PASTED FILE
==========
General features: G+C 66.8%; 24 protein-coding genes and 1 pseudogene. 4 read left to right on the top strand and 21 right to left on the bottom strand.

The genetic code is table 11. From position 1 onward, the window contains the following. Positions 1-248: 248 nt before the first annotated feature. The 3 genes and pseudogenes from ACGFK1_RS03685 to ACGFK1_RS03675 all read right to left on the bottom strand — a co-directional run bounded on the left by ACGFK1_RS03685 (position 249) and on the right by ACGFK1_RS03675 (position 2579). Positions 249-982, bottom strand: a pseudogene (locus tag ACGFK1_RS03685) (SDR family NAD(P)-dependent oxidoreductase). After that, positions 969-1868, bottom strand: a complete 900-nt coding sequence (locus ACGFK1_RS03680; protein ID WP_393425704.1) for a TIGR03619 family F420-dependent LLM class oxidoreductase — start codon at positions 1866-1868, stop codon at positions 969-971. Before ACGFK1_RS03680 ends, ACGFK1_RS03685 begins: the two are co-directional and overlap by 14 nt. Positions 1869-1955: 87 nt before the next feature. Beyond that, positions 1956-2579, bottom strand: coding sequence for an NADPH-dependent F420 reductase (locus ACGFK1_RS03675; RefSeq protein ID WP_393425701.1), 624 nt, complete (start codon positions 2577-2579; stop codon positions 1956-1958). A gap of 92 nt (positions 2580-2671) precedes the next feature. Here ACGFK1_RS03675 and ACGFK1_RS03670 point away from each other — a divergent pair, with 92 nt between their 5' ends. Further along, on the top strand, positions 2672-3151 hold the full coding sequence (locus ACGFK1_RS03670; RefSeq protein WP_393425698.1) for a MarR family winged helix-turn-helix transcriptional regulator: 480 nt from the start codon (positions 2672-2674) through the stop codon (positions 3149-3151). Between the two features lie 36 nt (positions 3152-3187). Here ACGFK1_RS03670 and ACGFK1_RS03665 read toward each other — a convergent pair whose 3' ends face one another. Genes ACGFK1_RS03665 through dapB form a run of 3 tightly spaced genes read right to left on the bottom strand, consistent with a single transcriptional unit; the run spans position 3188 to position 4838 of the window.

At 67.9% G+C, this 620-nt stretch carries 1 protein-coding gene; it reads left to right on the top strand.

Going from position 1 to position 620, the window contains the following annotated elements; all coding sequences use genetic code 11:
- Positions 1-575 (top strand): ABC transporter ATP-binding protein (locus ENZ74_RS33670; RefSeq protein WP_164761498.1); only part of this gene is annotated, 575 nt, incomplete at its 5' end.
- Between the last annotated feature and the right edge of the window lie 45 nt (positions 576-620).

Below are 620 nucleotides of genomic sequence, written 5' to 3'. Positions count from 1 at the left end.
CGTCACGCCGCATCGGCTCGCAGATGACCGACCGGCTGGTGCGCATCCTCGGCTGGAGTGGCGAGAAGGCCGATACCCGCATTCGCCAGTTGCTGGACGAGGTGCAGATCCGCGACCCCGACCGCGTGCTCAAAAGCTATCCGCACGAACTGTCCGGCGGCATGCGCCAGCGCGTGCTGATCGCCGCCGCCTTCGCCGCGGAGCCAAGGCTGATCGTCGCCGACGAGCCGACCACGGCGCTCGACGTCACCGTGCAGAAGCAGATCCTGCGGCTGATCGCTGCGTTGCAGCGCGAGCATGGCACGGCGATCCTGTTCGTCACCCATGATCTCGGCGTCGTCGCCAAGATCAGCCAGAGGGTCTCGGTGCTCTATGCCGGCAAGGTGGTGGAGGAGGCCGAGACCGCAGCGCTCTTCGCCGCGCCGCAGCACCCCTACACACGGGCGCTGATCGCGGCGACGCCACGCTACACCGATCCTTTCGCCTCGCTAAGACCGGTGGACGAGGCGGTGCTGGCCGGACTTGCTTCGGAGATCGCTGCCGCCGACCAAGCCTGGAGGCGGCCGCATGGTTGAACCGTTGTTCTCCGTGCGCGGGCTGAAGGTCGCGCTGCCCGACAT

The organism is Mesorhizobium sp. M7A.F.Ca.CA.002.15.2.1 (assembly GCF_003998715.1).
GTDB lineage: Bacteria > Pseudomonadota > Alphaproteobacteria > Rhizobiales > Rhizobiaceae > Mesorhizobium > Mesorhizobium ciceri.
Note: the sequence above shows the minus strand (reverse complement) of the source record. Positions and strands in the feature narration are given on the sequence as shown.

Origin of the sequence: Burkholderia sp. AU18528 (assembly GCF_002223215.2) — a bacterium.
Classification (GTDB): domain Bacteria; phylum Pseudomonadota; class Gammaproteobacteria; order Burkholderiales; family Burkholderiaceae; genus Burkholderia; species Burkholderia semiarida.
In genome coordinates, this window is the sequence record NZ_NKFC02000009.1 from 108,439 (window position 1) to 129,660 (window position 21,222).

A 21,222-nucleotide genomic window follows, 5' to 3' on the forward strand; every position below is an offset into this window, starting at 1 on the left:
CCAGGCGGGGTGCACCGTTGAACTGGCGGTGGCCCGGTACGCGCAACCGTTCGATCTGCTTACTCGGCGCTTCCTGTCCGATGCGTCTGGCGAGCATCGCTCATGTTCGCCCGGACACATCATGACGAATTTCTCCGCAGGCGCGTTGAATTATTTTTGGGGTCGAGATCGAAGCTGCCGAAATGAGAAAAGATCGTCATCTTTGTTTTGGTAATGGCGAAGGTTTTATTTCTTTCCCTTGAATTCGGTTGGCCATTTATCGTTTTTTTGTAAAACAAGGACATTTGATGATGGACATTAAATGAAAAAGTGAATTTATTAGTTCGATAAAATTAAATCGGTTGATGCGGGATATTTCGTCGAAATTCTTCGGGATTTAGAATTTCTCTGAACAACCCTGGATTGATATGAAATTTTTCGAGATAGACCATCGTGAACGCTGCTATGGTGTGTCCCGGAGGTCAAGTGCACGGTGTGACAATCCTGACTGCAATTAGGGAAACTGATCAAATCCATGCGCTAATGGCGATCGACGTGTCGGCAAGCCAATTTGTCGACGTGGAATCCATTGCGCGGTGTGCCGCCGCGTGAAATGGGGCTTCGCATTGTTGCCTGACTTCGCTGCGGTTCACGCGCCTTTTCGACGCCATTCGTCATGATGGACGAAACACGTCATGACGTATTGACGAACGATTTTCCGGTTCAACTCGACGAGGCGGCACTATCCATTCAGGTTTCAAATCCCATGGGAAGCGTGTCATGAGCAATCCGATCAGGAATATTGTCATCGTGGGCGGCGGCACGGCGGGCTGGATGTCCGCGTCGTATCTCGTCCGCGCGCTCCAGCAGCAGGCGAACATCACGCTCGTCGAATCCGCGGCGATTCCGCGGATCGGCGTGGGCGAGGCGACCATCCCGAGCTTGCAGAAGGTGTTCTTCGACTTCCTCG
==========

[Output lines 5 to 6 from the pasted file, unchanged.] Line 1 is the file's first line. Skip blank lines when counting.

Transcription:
- Positions 1-575 (top strand): ABC transporter ATP-binding protein (locus ENZ74_RS33670; RefSeq protein WP_164761498.1); only part of this gene is annotated, 575 nt, incomplete at its 5' end.
- Between the last annotated feature and the right edge of the window lie 45 nt (positions 576-620).